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    Measuring and Mixing Formula

    By Kara Mayer Robinson
    WebMD Feature

    No matter which type of formula you choose, it's important to measure and mix it properly so your baby safely gets the nutrition he needs.

    Why It Matters

    "Measuring and reconstituting infant formula is particularly important when it concerns low-birth-weight and premature babies," says David Saltzman, MD, a Chicago-area pediatrician. A baby with an immature system may have trouble digesting formula that's not prepared correctly, he says.

    Mixing formula with too much water is particularly risky. "If you dilute the formula with more water, it will contain fewer calories per ounce and not provide enough calories for your baby to thrive," says Dyan Hes, MD, of Gramercy Pediatrics in New York. It can even lead to seizures and brain damage.

    How to Measure and Mix

    How to prepare formula depends on which type of formula you choose:

    • Powder
    • Liquid concentrate
    • Ready-to-feed

    Powder. Most manufacturers use the same recipe: 1 level scoop of powder for every 2 fluid ounces of water.

    Add powder to pre-measured water, and shake it vigorously. You can mix up one bottle at a time, or mix a full day's worth and refrigerate it.

    Liquid concentrate. This dense liquid also gets mixed with water.

    To fill a 2-ounce bottle, add 1 ounce of water to 1 ounce of liquid concentrate, then shake vigorously.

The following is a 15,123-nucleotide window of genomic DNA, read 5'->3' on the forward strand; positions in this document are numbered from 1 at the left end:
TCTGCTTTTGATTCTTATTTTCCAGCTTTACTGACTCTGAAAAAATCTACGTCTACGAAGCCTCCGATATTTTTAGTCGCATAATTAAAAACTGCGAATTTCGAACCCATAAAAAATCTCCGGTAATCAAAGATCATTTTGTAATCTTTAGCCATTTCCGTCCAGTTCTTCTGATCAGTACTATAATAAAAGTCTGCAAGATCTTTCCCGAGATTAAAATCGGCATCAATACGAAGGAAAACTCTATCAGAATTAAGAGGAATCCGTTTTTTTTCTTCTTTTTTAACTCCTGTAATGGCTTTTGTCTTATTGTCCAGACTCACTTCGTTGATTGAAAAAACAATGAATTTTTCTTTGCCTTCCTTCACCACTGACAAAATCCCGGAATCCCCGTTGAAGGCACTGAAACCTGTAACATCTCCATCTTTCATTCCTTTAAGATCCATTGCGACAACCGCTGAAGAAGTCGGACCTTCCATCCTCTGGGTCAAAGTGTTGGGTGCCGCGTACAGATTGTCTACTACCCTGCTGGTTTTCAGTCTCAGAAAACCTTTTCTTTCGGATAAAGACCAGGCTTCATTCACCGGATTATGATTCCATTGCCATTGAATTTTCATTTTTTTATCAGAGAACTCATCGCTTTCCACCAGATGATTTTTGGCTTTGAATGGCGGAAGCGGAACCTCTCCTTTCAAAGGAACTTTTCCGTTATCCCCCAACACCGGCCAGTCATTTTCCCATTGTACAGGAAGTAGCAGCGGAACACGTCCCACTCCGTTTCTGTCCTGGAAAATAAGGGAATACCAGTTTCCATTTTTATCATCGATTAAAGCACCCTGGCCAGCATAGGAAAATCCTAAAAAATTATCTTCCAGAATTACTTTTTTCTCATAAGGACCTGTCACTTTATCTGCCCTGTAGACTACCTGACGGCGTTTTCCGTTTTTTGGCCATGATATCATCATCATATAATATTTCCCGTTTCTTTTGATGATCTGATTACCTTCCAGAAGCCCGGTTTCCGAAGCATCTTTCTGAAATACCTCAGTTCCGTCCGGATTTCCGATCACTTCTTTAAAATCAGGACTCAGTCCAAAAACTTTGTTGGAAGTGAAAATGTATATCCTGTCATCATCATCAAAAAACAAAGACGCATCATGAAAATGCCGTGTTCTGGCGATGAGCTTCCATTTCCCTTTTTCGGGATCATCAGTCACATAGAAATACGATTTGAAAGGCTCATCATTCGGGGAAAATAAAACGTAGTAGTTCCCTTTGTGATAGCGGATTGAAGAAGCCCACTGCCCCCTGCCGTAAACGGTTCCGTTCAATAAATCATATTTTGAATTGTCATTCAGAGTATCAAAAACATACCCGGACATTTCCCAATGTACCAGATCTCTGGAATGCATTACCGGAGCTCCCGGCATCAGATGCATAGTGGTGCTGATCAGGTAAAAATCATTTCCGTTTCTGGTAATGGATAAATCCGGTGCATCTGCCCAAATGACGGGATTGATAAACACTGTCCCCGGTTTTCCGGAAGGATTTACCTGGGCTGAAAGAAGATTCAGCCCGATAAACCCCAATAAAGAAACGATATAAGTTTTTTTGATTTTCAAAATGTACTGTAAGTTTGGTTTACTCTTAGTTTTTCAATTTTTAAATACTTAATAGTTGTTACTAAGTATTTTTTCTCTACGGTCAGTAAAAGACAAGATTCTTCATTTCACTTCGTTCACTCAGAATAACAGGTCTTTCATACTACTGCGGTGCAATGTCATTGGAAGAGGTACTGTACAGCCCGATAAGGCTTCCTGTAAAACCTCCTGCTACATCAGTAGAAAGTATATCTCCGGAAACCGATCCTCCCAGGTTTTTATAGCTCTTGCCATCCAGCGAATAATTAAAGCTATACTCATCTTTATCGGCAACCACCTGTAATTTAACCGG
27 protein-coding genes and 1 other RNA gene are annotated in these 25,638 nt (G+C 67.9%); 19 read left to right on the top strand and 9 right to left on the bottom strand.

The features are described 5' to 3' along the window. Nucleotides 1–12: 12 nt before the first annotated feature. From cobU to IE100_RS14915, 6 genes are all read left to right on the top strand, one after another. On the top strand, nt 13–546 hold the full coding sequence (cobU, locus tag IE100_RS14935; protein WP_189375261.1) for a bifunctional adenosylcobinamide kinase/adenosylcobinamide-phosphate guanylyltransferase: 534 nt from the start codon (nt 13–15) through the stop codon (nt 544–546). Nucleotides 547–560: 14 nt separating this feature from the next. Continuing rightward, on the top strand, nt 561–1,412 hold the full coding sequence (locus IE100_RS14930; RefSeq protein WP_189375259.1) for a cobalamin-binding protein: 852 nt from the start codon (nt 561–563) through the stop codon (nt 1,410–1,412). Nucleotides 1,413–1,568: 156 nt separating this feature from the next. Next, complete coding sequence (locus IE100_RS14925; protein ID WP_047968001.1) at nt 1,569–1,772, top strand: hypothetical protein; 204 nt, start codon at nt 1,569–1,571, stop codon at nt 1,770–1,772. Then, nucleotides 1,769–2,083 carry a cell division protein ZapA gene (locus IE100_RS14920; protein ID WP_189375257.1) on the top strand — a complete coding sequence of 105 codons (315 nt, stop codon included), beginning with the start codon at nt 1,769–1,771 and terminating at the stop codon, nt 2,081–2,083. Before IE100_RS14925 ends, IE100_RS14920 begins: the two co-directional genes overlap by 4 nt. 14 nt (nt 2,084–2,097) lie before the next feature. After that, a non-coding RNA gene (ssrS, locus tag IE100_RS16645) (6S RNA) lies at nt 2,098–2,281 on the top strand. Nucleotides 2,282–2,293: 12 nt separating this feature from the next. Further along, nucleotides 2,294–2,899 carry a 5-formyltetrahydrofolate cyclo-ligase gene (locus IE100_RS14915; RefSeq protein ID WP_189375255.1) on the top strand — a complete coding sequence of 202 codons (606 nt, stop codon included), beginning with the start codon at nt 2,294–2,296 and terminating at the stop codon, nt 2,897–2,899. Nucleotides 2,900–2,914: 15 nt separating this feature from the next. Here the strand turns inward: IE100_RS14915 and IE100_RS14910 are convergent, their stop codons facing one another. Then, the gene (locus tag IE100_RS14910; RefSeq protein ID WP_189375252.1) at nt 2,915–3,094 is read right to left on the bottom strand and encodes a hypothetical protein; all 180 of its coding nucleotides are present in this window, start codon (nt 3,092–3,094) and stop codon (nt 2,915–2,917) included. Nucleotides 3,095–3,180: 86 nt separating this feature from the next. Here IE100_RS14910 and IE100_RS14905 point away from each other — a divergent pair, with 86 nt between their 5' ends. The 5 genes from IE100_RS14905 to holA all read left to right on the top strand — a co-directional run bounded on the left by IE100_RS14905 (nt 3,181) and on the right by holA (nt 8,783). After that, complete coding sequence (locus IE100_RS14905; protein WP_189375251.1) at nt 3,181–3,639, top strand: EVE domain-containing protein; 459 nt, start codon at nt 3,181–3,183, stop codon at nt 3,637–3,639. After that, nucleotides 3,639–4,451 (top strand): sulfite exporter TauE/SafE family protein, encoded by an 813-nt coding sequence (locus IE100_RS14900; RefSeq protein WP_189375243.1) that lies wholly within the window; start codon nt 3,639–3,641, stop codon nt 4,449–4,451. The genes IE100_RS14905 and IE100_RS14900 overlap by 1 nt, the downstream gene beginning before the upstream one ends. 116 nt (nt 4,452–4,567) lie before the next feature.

Mix one bottle at a time; or prepare a day or two's worth, refrigerate, and use within 48 hours.

    Ready-to-Feed. Simply open and pour the ready-made formula into your baby's bottle. No measuring or mixing is necessary.

    Ready-to-feed formula comes in 2-, 6-, or 8-fluid-ounce containers. Once it's opened, cover any unused formula and refrigerate it for up to 48 hours.

    Whichever type you choose, be sure to follow the directions exactly.

    "It is important to mix formula exactly as it is written on the container," Hes says. It's been designed to give your baby the exact nutrition he needs, and it's based on many hours of research.

    The Right Temperature

    The right temperature is anywhere from cool to lukewarm. If your water is safe, it's OK to mix powder with room temperature water right from your tap. Never put a bottle in the microwave, which can create hot spots that cause burns.

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